West’s landscape changes forever as historic trees removed for future parking lot

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Osborne Earl Smith

Construction crews cut down and mulch one of the trees on Greeley West’s campus last week. The trees are being leveled for a future parking lot.

Callie Pautler, Staff Writer

Construction crews continue their work on the new building and they have left many changes to Greeley West High School. The biggest thing students noticed on their return to school this week was the change in landscape, which directly changed quite a bit of history as well.

One of the main concerns among some staff members and students are the trees that have surrounded West since it was first built. Some of those trees are between 50 and 70 years old. Almost all of the tress that were cut down were along the east side of the campus border 35th Avenue.

The trees before removal, courtesy of Ms. Beth Dent.

One of the teachers at West that has expressed her concern and heartache from all the trees being cut down was Ms. Elizabeth Dent, an Avid and English teacher.  Her classroom is in one of the temporary buildings that was surrounded by the gigantic trees.  She shared how the cutting down of all the trees has really broken her heart. Not only do the trees here have lots of history they are clearly good for the environment as well. Dent shared, “At the beginning of the process, I asked if the trees would be part of the new landscape.  The developer said they would.  Clearly the plan changed…”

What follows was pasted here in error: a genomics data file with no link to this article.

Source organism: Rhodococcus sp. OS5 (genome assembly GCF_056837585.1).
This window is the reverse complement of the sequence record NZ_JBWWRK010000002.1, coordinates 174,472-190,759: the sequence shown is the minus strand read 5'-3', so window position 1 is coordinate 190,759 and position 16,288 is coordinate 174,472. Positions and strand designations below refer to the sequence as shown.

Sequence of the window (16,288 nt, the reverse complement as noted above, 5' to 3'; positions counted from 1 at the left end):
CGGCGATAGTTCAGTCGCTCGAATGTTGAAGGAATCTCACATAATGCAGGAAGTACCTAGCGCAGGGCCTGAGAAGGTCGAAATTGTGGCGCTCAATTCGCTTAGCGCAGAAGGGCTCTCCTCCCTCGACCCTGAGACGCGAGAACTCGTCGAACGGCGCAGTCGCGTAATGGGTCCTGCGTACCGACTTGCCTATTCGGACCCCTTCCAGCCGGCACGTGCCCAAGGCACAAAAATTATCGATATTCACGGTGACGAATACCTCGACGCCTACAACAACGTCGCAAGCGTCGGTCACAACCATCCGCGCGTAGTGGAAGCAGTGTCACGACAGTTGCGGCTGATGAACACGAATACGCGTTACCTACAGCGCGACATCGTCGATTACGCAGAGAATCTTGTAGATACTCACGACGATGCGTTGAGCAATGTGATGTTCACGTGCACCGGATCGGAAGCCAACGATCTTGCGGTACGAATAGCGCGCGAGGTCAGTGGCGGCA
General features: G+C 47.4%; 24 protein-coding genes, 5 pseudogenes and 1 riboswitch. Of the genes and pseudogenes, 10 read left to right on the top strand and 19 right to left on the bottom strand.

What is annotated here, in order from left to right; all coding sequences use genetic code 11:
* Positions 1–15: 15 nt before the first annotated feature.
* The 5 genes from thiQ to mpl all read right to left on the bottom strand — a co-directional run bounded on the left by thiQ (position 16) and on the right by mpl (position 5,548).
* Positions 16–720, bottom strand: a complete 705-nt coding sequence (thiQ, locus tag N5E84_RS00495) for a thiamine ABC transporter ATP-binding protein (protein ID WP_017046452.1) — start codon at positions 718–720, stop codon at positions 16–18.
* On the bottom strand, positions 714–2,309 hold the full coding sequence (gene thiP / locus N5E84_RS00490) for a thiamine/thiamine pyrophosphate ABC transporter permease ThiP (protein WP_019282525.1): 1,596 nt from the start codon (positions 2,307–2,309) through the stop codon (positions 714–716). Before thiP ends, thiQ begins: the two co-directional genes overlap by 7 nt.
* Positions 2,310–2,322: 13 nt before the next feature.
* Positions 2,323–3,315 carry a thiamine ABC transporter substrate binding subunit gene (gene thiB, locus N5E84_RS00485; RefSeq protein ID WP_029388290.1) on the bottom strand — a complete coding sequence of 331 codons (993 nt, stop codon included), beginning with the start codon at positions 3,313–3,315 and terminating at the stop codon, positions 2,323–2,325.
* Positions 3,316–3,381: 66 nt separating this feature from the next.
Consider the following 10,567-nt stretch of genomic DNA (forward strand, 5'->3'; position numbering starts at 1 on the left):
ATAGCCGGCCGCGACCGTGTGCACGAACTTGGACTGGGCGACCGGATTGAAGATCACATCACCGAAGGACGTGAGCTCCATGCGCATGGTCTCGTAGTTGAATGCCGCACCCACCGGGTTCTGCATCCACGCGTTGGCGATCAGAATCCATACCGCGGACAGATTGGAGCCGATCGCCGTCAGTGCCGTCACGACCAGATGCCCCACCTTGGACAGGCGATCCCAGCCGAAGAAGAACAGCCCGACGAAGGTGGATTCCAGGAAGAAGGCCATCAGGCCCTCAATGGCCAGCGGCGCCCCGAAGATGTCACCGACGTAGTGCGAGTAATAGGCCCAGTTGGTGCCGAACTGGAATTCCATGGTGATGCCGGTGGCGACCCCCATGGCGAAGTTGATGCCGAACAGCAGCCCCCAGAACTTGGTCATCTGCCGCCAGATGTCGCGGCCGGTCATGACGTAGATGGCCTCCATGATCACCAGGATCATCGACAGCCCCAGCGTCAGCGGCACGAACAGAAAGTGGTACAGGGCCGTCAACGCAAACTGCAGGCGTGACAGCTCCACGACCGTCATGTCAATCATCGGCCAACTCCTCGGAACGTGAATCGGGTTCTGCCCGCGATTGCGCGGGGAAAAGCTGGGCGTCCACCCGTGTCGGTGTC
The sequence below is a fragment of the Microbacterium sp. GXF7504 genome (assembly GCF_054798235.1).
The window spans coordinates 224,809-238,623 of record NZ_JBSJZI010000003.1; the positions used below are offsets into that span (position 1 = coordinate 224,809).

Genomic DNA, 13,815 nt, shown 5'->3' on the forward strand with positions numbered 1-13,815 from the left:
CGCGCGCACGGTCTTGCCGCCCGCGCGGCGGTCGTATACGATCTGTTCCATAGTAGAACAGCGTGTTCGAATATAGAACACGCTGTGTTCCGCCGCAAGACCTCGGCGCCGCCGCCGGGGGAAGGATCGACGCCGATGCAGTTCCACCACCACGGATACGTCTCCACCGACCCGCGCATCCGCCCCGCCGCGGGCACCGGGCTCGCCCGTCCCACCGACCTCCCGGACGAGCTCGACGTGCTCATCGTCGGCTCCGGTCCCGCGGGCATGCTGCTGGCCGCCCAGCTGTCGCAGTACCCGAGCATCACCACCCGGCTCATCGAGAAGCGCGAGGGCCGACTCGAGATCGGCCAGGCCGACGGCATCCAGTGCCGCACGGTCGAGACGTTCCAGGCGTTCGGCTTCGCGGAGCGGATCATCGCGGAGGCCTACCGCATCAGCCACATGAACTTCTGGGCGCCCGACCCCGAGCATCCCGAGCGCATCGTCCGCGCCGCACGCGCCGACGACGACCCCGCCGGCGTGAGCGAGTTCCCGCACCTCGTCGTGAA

Even though the trees were supposed to stick around, the plans have changed and it seems like they were changed suddenly, which didn’t give many people a chance to voice their concern and opinion. 

Principal Mr. Jeff Cranson, also shared how he feels about the trees.  He said that it is unfortunate, but there wasn’t much he could do about it since many decisions and plans for the building and landscape were based on what the developers could do. “Ideally, some of the remains of the trees can be repurposed,” Cranson said, suggesting tables, and a clock that he has in his office made from tree given to him by a teacher. 

Cranson also shared how many staff and students have come to him about the trees, voicing their concerns and what could be done about it. The place where many trees were at will be turned into a parking lot along with where the original building is at now. 

Not all faculty was opposed to the cutting of the trees.  The Environmental Science teacher, Ms. Corrine Yahn, shared how some of the trees are ash trees and they are at risk from the Emerald Ash Borer, a bug, so the best solution in that situation was to just cut them down. The new trees that will be planted will be easier to take care of and are less likely to get pests or diseases. The younger trees will also be able to store more carbon dioxide and be planted closer together.

Sunrise peers through trees that are no longer alive in this picture courtesy of Ms. Beth Dent.

Of course students are sad, h owever, according to the GWHS Landscape Planting Plants Plan, we are getting over 230 trees consisting of both deciduous and evergreen trees, from 20 different species,” Yahn said.

Much thought has gone into this to add more healthy trees on our campus. The cutting down of the trees was difficult, but on a broader perspective this is best for the environment.